That way you can create anything you damn well please with absolutely no regard for its income potential. That’s kind of cool.

        It’s not the only way, but it’s a reasonable one.

        I guess the question is: do you really need to be “creative” (in that sense) all the time? Or are you just as happy being creative when you’re not at work, which is a little more than half your waking hours anyway? It’s not as simple as it sounds, because being a “24/7 guy” tends to have more economic ups and downs which infringe on your creativity.


  3. High school and college don’t teach much of anything useful. :-) The real trick, it seems to me, is to know what you want. It’s very easy to think you know what you want and to be wrong.

    For myself, I’ve gotten rather lucky in that what I love is writing systems software, and I get paid well to do it. But I had to stumble into this to even find that I liked it — I was dropping out of grad school in 2001 not knowing what I wanted to do with my life.


  4. Not to be “that guy” who recommends a book for every question, but Seth Godin’s Linchpin does a pretty good job at examining why education has been pretty poor at preparing people to do what they want to do (short story is that today’s education is based on a system that was developed for the unskilled labor required for the industrial age). You may not need to read it though as it seems you are already asking yourself the questions that Godin is trying to get people to think about.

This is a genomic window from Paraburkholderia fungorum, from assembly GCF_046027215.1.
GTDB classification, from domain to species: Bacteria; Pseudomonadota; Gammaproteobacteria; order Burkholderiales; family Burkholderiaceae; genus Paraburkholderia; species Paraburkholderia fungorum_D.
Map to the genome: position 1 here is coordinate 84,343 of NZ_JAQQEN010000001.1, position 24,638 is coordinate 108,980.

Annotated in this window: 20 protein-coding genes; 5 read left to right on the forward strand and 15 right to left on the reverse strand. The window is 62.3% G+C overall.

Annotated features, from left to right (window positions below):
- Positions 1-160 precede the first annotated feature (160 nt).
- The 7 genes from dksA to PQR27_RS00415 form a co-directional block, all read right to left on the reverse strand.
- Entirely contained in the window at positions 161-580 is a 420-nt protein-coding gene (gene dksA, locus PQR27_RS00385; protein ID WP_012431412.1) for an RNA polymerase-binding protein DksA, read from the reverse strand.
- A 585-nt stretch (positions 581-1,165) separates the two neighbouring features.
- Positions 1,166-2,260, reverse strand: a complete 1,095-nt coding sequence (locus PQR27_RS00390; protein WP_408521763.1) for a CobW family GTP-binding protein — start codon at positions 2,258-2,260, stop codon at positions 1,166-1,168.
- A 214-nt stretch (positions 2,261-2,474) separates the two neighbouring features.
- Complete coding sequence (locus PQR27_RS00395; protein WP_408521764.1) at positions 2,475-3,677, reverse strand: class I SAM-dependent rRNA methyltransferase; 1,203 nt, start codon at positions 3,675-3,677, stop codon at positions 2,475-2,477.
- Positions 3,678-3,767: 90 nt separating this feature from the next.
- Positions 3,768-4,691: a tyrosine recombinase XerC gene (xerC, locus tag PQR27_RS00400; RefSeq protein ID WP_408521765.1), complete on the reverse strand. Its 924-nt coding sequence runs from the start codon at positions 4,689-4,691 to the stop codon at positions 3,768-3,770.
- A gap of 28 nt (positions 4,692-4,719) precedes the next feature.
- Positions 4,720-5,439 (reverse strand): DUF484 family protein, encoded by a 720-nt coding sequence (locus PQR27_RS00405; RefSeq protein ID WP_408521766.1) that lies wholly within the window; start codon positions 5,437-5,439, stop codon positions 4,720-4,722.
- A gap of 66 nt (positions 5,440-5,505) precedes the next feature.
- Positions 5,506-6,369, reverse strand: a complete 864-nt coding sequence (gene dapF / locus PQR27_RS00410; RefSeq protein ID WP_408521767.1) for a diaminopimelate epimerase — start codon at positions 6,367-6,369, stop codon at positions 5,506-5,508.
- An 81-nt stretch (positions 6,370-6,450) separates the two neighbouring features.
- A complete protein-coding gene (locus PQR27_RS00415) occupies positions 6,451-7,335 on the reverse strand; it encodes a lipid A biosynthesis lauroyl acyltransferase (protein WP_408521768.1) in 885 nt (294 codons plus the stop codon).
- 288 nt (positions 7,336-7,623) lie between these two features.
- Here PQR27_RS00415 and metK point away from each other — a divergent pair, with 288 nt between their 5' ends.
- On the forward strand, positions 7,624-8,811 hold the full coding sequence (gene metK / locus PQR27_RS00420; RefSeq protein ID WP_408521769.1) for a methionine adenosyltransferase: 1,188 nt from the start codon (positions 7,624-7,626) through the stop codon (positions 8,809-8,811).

1. Yeah, I was mainly asking that question rhetorically. My take on it is that educational institutions exist primarily to institutionalize, not educate. Like you point out, their purpose is to create a workforce for the economy. They’re not even very good at that.


      1. Would you say that Wooster does the institutionalize-not-educate thing? Because it strikes me as the kind of school where you can practice being your own badass self, most of the time.


        1. I do think Wooster was a good school for me, but speaking personally, I didn’t get a lot of practical “how to apply this knowledge to living your life” or career direction from going there. It could be that I didn’t get as much out of it as was available to me — I certainly did not find a mentor while I was there, and utilized my academic advisors and the career center very little. My undergrad years were mostly about finding myself and de-programming myself in various ways, and learning to think critically about the world I live in.